Our third and final child, Lydia Charlotte, is scheduled to take her driving test with Triad Driving School in Georgetown, and I’m praying they taught her well. I wouldn’t know, personally, because over the course of all those hours of behind-the-wheel training that the Commonwealth of Massachusetts requires for a teen to get a license, Lydia Charlotte’s mother was in the passenger seat. I was cowering, eyes clamped shut, in the back seat.

Not that Lydia Charlotte is a bad driver. I hear from Mom that our daughter is actually quite competent. She did the whole 30 required hours of live classroom instruction, the whole 12 hours driving in the company of a certified instructor, and 6 hours observing another student driver from the back seat. (Geez! Massachusetts! Legislate much? Don’t you realize the kid in the back seat is spending those 6 hours on Snapchat?) I also attended the requisite 2-hour “content of driver education” class as Lydia Charlotte’s “parent or guardian.” (I’m definitely her parent; look how identical our scowls are.)

So please don’t misinterpret my quivering blindly in the back seat. This isn’t a matter of the driver’s skills. This is a matter of the passenger’s nerves. Seeing an automobile as a “death machine,” as I do, I have a really hard time letting anyone else drive, other than me. I’m not so delusional as to think I’m a better driver than everyone else on the road; it’s just that if I’m going to die a tragic accidental death, I prefer the person delivering the eulogy to say, “It’s almost ironic that he went this way, after a lifetime of fearing automobiles.” As opposed to having no choice but to say, “He might still be here with us today, if he had just trusted his paranoia, if he just hadn’t climbed into that passenger seat.” In any moment of crisis, give me a steering wheel to grasp. For me, a false sense of control beats actual lack of control any old day.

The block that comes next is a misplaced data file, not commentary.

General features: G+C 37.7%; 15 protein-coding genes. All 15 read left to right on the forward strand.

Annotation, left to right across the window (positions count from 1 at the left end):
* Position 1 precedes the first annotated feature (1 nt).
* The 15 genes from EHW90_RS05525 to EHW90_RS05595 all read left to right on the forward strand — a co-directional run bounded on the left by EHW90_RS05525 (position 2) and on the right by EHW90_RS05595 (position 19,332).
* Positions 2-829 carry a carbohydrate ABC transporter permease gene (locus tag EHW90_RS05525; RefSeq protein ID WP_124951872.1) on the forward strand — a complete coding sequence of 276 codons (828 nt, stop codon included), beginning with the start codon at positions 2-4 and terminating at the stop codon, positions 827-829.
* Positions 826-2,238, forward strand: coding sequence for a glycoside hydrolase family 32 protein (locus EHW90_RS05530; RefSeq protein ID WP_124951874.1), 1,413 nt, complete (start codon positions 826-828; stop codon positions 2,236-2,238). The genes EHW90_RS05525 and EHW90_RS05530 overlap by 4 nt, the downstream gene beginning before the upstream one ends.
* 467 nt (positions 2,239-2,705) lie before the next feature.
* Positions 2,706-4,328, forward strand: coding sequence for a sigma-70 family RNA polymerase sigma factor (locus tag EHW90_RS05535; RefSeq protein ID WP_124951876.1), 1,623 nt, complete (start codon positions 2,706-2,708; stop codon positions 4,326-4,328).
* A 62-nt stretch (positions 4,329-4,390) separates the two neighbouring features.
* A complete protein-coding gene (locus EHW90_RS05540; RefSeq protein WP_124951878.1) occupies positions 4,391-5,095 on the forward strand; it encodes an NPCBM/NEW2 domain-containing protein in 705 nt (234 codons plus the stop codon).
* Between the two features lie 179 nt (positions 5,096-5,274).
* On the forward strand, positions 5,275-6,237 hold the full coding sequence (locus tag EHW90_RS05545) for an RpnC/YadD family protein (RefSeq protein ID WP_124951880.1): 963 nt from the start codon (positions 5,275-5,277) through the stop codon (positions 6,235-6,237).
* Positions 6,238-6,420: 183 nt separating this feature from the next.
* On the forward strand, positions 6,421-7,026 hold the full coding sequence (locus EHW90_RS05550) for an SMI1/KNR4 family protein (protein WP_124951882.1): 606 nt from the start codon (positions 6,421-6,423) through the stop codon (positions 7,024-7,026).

But I digress.

I enjoy my children. During my cumulative 4.72 million hours as Teen Taxi Driver, I’ve found them to be mostly pleasant driving companions. I’ve been Teen Taxi Driver first for Natalie, then for Kristofer, and now for Lydia Charlotte. But soon — maybe tomorrow, even, depending on how early in the day you read this — I won’t be Teen Taxi Driver, ever again.

There will be no more “I need to go to Julian’s for our project; it’s due tomorrow.”

No more “Can you take me to Mae’s party? Everyone’s going to be there except me.”

No more “Dad, wake up; your alarm didn’t go off; we have to leave NOW.” That’s the worst. Driving down Linebrook Road in my pajamas. Embarrassing.

I’m about to be free. I’m feeling almost giddy. Once I’m free, nothing can un-free me. My wife is 60. No matter how hard we try, we can’t make another teenage driver.

And what with college tuition looming, we’re too broke to adopt, so don’t even think about that.



Doug Brendel lives on outer Linebrook Road in Ipswich, Massachusetts, where he only pulls his car out of the garage when it’s absolutely necessary. Follow him by clicking “Follow” here at